Ever wondered why all the fuss about reverse flow smokers? More often than not, reverse-flow smokers are touted as a superior alternative to regular offset smokers. But is it true?
In the United States, a delicious barbeque must undergo slow, careful smoking until it becomes fall-off-the-bone tender. And, with even smoke flow and rigorous temperature distribution, a reverse flow smoker seems like an excellent tool for incredibly sumptuous meat.
We won’t decide whether it’s the best for your outdoor smoked delicacies. Instead, read on to know how a reverse flow smoker works and why it may be the ultimate choice after all.
Everything You Need to Know About Reverse Flow Smoker
A reverse flow smoker is a conventional type of offset smoker that integrates an extra steel baffle plate into its design. The metal plate acts as a shield that protects the meat from any intense heat that may ruin its goodness.
At the same time, it directs smoke to go under and then over the food in an organized fashion, before it exits through the chimney.
How Does a Reverse Flow Smoker Work?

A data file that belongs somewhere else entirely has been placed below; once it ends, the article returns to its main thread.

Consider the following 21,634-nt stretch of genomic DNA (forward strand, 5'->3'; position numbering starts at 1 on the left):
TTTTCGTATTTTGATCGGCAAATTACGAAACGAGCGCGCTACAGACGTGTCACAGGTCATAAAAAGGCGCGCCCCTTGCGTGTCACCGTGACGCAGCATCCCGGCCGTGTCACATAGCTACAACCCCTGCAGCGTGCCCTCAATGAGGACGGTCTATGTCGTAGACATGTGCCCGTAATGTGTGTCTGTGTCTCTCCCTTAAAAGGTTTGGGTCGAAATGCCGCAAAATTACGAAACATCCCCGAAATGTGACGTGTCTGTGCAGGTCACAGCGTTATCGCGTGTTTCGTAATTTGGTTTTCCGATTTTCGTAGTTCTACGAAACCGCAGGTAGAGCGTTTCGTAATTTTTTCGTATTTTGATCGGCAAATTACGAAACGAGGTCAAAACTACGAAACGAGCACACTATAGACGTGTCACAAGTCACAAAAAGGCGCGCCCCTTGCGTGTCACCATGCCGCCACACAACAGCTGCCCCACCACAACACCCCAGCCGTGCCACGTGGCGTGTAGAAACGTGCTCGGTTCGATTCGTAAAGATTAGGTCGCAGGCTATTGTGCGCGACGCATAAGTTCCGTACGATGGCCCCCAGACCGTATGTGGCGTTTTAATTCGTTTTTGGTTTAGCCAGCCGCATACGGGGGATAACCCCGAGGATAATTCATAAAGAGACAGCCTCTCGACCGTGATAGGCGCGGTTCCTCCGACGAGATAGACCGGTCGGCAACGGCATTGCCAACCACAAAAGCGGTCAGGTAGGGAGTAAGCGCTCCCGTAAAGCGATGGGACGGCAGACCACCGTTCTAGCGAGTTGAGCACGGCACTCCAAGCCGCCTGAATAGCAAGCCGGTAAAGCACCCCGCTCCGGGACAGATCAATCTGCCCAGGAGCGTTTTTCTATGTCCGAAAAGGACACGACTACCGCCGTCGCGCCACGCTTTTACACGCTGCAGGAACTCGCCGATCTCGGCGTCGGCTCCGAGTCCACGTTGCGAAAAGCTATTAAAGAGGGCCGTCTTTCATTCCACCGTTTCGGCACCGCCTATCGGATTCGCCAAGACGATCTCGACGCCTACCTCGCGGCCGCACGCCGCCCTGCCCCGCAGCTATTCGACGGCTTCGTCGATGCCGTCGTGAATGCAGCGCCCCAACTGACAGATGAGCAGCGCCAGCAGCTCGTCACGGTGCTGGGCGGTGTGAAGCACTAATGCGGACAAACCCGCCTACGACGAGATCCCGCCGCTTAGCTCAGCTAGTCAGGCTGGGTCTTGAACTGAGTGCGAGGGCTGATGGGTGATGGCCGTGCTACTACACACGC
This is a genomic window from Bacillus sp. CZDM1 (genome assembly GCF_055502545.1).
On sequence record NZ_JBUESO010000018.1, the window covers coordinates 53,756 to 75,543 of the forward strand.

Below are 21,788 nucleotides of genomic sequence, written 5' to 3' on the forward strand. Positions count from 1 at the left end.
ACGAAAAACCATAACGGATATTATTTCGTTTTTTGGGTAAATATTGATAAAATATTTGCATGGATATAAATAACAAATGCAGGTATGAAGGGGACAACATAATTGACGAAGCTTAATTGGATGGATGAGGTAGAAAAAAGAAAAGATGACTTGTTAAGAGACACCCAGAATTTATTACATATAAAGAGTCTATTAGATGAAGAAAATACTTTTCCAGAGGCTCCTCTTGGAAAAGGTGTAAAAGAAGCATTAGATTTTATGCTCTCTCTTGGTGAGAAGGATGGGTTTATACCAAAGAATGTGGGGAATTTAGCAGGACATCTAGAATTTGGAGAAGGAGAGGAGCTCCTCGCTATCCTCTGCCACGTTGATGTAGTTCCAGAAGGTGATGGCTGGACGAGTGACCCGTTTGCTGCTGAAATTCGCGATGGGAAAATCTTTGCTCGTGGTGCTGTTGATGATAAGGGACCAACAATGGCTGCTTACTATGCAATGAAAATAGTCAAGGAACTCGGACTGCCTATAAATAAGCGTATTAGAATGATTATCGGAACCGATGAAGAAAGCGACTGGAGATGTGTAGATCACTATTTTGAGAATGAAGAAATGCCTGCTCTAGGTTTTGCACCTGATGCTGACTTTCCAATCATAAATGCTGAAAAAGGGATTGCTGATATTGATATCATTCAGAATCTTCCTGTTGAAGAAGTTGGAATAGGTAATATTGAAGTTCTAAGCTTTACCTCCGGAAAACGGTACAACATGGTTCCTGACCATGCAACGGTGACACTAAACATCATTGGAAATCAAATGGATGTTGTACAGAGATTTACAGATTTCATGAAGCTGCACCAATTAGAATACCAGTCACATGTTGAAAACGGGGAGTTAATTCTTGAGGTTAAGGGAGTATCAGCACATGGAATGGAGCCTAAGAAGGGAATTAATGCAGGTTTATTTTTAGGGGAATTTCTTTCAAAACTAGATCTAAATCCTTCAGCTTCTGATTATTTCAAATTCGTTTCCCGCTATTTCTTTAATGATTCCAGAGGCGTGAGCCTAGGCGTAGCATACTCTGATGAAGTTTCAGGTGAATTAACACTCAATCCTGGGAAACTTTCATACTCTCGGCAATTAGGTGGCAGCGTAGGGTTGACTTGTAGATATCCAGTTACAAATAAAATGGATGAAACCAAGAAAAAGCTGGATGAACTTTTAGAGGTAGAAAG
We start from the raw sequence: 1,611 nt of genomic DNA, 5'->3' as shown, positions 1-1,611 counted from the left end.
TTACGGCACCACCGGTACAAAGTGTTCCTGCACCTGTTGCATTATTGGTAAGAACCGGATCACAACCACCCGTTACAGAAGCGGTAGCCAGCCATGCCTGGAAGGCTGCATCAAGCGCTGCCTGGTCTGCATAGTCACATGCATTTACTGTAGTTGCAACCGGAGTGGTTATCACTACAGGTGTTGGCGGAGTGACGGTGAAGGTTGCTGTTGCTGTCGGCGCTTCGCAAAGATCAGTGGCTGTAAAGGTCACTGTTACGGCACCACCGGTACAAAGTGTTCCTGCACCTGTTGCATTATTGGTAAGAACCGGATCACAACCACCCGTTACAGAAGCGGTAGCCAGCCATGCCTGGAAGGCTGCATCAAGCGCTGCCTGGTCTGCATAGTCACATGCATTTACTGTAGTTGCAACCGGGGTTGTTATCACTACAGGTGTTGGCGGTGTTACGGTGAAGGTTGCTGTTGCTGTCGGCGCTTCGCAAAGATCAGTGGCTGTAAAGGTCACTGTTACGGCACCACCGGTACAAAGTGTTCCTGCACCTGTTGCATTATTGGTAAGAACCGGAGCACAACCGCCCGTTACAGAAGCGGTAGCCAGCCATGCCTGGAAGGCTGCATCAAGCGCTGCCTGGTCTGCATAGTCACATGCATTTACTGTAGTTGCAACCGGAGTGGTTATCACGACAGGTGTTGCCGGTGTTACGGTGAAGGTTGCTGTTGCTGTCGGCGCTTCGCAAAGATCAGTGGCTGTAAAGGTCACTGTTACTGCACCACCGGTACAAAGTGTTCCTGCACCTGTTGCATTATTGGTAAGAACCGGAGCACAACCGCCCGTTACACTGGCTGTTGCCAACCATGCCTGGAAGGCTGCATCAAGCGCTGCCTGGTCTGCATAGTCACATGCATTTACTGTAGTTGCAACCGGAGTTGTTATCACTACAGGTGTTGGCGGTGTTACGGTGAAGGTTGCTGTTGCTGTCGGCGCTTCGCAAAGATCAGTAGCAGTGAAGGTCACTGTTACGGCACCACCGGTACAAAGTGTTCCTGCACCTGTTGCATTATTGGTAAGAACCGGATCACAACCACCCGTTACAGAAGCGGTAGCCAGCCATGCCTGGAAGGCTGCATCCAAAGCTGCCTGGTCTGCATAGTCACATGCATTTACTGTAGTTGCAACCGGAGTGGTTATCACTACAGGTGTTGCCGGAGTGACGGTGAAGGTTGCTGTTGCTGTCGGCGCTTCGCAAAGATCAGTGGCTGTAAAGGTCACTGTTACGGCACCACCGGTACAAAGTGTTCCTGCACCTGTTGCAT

As we mentioned, these smokers have an additional plate underneath the smoking surface. Heat vents from the firebox and into the cooking chamber, and then drafts down under the baffle.
It is here that a ‘reverse flow occurs’ (which is where it got the nickname) before it is directed back over the piping hot baffle.
The flue or meat baffle is designed as a watertight pan or skillet. The cooking racks are then mounted on the skillet.
Remember, the idea is to sear any excess fat, which is made possible with the help of the welded roaster.
And what do you get with this process? Barbeque that is moist, tender, and bursting with a smoky flavor, without lingering fat.
In addition to regulating the flow of smoke, the steel plate: